Entrepreneurship, knowledge and employment

The intervention of central banks in industry: Italy, France and Britain, 1930-1970

Cerretano Valerio, University of Glasgow

There is now a large enough body of evidence pointing to the conclusion that central banks in the western world intervened massively in industry and in the private sector over the past century. They intervened under the pressure of economic crises, i.e. to salvage firms or entire industrial sectors, or under the pressure of governments desperate to find resources for industries and companies, which were considered strategic in equal measure for development, employment or rearmament. One consequence was the accumulation of industrial holdings and private assets, particularly in periods of crisis, i.e. in the 1930s and in the 1970s. The conclusion that intervention was a crucial aspect of central bank activity, and the fact that the mandate of central banks has changed a number of times since the creation of the latter, can be reached by looking at the experience of Italy, France and Britain. There is a rich literature analyzing the intervention of central banks in each single country (especially Italy and Britain), but there is little in terms of comparative analysis. This paper will attempt this comparison, but it will narrow down the analysis on a few specific points. These can be summarized as follows. Why did central banks in those countries first become involved with industry? What role did governments have in encouraging intervention? Why were central banks the chosen instrument for intervention? To what extent was intervention stimulated by austerity? Was intervention conceived to be permanent or temporary, i.e. to compensate for market failures or to support long-term development strategy? How did central banks sold their stakes and holdings?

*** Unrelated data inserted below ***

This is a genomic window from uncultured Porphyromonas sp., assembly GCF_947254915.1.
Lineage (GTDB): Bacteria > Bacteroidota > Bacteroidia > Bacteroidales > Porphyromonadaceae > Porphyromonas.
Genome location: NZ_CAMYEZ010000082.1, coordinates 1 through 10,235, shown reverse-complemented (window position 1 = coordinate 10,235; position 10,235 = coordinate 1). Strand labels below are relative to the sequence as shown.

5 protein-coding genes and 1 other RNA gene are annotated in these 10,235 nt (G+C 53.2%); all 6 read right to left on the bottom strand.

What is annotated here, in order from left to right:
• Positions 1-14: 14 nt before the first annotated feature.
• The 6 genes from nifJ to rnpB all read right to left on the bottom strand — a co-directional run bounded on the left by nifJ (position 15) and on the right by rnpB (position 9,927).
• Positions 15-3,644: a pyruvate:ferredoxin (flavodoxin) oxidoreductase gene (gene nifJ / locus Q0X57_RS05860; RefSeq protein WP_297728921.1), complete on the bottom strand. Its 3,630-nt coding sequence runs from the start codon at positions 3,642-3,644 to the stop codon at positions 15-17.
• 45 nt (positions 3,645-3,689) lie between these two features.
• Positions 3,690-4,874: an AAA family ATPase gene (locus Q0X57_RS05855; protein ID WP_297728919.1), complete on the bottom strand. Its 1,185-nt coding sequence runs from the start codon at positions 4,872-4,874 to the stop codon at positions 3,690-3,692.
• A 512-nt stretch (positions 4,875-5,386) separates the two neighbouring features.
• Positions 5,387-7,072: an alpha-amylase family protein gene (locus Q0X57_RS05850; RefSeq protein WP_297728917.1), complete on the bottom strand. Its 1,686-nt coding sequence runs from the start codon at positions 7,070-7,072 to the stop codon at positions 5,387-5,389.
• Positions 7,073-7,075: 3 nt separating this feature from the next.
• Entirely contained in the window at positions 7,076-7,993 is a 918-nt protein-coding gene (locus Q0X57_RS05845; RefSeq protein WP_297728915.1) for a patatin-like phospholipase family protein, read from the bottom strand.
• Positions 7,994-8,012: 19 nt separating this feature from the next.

Keywords: central banks, central bank mandates, industrial intervention

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